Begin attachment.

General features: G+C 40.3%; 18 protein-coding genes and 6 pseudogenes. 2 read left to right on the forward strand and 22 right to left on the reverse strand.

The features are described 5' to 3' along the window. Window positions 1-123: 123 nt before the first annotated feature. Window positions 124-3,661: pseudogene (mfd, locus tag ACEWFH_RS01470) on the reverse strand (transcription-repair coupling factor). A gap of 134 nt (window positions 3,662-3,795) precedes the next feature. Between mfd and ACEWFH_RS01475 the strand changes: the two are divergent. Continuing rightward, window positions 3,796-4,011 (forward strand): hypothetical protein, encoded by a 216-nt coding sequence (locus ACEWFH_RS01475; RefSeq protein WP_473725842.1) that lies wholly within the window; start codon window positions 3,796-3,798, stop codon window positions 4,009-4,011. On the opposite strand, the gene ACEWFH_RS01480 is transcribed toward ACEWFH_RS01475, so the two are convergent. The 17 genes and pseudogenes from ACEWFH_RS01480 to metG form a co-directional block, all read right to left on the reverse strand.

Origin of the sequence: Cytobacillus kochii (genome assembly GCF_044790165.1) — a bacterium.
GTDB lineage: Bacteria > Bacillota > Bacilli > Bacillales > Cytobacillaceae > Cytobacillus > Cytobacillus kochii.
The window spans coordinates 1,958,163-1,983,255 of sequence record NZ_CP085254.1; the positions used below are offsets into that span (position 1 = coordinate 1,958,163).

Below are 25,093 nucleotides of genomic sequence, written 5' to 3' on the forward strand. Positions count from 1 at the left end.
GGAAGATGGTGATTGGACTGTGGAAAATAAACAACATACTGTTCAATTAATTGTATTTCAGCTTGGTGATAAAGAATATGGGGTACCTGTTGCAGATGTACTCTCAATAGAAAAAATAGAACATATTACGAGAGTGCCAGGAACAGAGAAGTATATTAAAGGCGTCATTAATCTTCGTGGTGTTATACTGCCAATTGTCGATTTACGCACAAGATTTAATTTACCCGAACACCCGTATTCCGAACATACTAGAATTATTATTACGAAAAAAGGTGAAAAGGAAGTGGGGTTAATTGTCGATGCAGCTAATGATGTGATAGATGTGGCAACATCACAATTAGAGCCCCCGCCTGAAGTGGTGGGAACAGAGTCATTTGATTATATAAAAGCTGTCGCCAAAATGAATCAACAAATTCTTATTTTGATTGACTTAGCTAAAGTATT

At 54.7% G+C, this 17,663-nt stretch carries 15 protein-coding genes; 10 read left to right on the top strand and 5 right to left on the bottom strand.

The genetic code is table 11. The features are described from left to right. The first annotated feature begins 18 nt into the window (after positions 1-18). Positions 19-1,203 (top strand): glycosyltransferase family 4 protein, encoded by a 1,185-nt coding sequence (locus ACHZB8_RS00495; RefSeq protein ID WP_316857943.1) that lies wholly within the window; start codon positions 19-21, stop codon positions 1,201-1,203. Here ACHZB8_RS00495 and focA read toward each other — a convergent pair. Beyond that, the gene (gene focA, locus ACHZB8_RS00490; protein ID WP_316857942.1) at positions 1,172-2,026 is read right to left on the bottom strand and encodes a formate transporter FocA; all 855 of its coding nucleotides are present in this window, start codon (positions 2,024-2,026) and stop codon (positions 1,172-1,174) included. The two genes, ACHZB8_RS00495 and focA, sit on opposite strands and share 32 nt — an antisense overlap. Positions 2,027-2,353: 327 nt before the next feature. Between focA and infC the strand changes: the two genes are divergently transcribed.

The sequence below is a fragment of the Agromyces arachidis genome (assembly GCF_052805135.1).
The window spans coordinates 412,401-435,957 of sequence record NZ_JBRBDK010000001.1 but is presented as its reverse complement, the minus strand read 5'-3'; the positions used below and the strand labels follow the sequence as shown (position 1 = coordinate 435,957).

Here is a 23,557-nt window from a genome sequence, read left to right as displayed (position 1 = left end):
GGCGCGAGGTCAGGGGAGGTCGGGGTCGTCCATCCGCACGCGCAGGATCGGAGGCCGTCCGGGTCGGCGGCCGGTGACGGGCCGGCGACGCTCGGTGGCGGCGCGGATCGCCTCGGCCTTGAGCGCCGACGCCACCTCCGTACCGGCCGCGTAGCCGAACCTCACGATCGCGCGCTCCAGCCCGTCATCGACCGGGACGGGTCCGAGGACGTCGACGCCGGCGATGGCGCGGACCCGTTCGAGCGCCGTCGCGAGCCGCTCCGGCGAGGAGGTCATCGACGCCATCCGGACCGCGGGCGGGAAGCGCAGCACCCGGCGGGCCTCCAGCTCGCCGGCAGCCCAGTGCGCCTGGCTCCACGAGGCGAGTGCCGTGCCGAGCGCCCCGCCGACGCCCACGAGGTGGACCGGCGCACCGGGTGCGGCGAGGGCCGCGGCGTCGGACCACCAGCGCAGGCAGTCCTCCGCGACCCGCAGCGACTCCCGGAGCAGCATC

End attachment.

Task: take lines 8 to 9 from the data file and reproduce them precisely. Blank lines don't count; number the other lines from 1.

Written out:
At 54.7% G+C, this 17,663-nt stretch carries 15 protein-coding genes; 10 read left to right on the top strand and 5 right to left on the bottom strand.

The genetic code is table 11. The features are described from left to right. The first annotated feature begins 18 nt into the window (after positions 1-18). Positions 19-1,203 (top strand): glycosyltransferase family 4 protein, encoded by a 1,185-nt coding sequence (locus ACHZB8_RS00495; RefSeq protein ID WP_316857943.1) that lies wholly within the window; start codon positions 19-21, stop codon positions 1,201-1,203. Here ACHZB8_RS00495 and focA read toward each other — a convergent pair. Beyond that, the gene (gene focA, locus ACHZB8_RS00490; protein ID WP_316857942.1) at positions 1,172-2,026 is read right to left on the bottom strand and encodes a formate transporter FocA; all 855 of its coding nucleotides are present in this window, start codon (positions 2,024-2,026) and stop codon (positions 1,172-1,174) included. The two genes, ACHZB8_RS00495 and focA, sit on opposite strands and share 32 nt — an antisense overlap. Positions 2,027-2,353: 327 nt before the next feature. Between focA and infC the strand changes: the two genes are divergently transcribed.